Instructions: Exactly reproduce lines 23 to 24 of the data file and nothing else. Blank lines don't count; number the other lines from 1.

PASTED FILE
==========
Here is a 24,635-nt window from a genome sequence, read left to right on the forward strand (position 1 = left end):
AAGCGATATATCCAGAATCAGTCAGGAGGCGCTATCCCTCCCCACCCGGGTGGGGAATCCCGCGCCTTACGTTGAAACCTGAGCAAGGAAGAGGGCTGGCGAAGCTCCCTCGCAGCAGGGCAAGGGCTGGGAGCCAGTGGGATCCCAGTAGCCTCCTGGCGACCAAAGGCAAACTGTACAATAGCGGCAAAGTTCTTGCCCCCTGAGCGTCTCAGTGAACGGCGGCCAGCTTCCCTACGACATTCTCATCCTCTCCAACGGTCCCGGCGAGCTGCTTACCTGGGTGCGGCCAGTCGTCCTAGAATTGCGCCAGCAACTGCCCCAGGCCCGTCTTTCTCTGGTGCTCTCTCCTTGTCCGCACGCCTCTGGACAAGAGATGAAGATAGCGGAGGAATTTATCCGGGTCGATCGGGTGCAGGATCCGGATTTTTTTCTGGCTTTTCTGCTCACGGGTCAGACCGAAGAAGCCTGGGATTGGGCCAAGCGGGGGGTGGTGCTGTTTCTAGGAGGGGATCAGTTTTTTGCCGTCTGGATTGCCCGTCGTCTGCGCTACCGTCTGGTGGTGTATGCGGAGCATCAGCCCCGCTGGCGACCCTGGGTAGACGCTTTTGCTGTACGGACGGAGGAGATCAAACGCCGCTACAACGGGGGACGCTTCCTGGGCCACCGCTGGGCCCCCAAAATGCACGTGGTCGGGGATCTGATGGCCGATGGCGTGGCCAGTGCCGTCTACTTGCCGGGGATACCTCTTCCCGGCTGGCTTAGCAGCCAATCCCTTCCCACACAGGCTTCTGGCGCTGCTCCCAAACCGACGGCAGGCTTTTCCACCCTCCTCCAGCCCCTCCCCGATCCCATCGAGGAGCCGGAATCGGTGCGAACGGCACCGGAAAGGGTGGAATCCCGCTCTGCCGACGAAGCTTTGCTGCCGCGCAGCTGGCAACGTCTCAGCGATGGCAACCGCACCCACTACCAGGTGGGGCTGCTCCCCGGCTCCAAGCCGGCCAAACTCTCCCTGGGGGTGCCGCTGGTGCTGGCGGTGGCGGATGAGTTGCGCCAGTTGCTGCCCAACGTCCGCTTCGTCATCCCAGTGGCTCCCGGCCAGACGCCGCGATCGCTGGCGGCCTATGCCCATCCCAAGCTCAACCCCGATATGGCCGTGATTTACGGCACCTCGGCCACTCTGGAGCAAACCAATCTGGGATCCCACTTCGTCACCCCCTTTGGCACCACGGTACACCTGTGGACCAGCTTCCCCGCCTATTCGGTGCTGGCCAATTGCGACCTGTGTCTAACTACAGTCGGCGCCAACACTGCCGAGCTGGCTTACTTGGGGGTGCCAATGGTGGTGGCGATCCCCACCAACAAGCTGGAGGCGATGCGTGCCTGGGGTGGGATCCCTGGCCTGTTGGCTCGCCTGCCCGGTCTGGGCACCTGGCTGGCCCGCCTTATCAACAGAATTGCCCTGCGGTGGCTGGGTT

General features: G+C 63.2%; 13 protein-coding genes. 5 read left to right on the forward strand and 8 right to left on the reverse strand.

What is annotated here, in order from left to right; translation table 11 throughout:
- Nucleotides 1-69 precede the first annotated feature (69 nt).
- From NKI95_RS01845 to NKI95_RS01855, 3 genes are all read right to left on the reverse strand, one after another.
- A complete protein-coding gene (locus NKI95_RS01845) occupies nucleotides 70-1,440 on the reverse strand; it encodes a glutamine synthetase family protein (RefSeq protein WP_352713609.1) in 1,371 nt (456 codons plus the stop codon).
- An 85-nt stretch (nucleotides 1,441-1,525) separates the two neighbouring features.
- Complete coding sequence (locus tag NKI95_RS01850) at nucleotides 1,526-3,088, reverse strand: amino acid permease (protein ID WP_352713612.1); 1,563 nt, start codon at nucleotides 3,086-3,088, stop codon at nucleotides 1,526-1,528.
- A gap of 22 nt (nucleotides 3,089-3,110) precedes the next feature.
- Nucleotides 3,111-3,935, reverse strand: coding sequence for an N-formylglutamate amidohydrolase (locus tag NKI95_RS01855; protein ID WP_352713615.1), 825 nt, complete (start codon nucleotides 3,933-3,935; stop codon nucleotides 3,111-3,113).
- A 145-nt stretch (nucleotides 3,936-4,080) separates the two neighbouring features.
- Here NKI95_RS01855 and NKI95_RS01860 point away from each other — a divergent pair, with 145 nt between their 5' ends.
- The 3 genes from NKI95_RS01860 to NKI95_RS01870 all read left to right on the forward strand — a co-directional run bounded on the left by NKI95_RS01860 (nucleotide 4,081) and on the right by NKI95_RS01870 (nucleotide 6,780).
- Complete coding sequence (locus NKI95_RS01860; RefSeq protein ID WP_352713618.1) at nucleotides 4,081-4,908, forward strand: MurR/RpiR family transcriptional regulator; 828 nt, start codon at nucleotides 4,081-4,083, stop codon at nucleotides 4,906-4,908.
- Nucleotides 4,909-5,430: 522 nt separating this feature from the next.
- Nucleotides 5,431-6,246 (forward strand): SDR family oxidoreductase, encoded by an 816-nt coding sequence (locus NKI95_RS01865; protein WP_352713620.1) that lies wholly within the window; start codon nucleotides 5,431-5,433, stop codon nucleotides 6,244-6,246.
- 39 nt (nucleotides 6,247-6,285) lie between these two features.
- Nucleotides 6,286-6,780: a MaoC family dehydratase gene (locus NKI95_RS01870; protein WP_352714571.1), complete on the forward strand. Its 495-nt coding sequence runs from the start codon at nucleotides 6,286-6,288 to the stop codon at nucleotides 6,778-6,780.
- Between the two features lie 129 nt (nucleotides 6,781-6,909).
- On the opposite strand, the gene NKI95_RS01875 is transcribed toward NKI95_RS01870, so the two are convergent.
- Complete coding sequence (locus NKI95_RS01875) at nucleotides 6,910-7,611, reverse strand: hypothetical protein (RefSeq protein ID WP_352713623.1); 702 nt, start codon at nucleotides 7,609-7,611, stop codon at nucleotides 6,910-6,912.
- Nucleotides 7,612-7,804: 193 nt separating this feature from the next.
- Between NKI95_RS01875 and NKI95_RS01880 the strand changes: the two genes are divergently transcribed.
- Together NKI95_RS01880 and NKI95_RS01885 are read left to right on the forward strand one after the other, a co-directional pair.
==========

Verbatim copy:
- Nucleotides 7,612-7,804: 193 nt separating this feature from the next.
- Between NKI95_RS01875 and NKI95_RS01880 the strand changes: the two genes are divergently transcribed.